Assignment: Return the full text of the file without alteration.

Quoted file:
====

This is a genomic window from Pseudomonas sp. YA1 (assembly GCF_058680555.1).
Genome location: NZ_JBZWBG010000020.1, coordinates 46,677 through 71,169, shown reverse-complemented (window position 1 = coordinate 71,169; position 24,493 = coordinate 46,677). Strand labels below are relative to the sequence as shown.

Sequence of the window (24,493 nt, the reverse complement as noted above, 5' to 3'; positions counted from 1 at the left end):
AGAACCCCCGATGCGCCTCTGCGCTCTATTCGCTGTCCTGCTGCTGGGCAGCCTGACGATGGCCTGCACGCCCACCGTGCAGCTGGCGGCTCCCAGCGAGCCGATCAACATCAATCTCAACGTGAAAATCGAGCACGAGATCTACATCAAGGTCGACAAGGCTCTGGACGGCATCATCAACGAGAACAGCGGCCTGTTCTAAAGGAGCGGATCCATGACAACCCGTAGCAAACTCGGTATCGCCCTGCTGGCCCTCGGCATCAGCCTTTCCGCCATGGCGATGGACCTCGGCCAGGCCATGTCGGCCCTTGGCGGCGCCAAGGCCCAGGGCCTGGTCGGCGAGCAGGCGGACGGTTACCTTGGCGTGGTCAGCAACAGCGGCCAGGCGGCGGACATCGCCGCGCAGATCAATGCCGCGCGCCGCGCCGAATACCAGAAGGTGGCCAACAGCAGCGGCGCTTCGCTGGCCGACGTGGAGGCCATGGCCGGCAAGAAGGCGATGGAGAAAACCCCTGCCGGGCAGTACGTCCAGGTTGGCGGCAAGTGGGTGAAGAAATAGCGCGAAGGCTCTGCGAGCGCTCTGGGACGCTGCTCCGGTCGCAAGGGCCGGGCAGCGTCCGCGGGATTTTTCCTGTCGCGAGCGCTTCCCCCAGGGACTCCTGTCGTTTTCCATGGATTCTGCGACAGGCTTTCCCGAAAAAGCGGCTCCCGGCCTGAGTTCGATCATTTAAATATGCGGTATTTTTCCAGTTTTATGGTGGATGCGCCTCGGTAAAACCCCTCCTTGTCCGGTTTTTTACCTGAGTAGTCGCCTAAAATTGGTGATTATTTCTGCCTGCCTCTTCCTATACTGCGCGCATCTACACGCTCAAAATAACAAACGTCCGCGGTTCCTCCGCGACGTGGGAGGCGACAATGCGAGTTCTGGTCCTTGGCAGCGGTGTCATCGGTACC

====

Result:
This is a genomic window from Pseudomonas sp. YA1 (assembly GCF_058680555.1).
Genome location: NZ_JBZWBG010000020.1, coordinates 46,677 through 71,169, shown reverse-complemented (window position 1 = coordinate 71,169; position 24,493 = coordinate 46,677). Strand labels below are relative to the sequence as shown.

Sequence of the window (24,493 nt, the reverse complement as noted above, 5' to 3'; positions counted from 1 at the left end):
AGAACCCCCGATGCGCCTCTGCGCTCTATTCGCTGTCCTGCTGCTGGGCAGCCTGACGATGGCCTGCACGCCCACCGTGCAGCTGGCGGCTCCCAGCGAGCCGATCAACATCAATCTCAACGTGAAAATCGAGCACGAGATCTACATCAAGGTCGACAAGGCTCTGGACGGCATCATCAACGAGAACAGCGGCCTGTTCTAAAGGAGCGGATCCATGACAACCCGTAGCAAACTCGGTATCGCCCTGCTGGCCCTCGGCATCAGCCTTTCCGCCATGGCGATGGACCTCGGCCAGGCCATGTCGGCCCTTGGCGGCGCCAAGGCCCAGGGCCTGGTCGGCGAGCAGGCGGACGGTTACCTTGGCGTGGTCAGCAACAGCGGCCAGGCGGCGGACATCGCCGCGCAGATCAATGCCGCGCGCCGCGCCGAATACCAGAAGGTGGCCAACAGCAGCGGCGCTTCGCTGGCCGACGTGGAGGCCATGGCCGGCAAGAAGGCGATGGAGAAAACCCCTGCCGGGCAGTACGTCCAGGTTGGCGGCAAGTGGGTGAAGAAATAGCGCGAAGGCTCTGCGAGCGCTCTGGGACGCTGCTCCGGTCGCAAGGGCCGGGCAGCGTCCGCGGGATTTTTCCTGTCGCGAGCGCTTCCCCCAGGGACTCCTGTCGTTTTCCATGGATTCTGCGACAGGCTTTCCCGAAAAAGCGGCTCCCGGCCTGAGTTCGATCATTTAAATATGCGGTATTTTTCCAGTTTTATGGTGGATGCGCCTCGGTAAAACCCCTCCTTGTCCGGTTTTTTACCTGAGTAGTCGCCTAAAATTGGTGATTATTTCTGCCTGCCTCTTCCTATACTGCGCGCATCTACACGCTCAAAATAACAAACGTCCGCGGTTCCTCCGCGACGTGGGAGGCGACAATGCGAGTTCTGGTCCTTGGCAGCGGTGTCATCGGTACC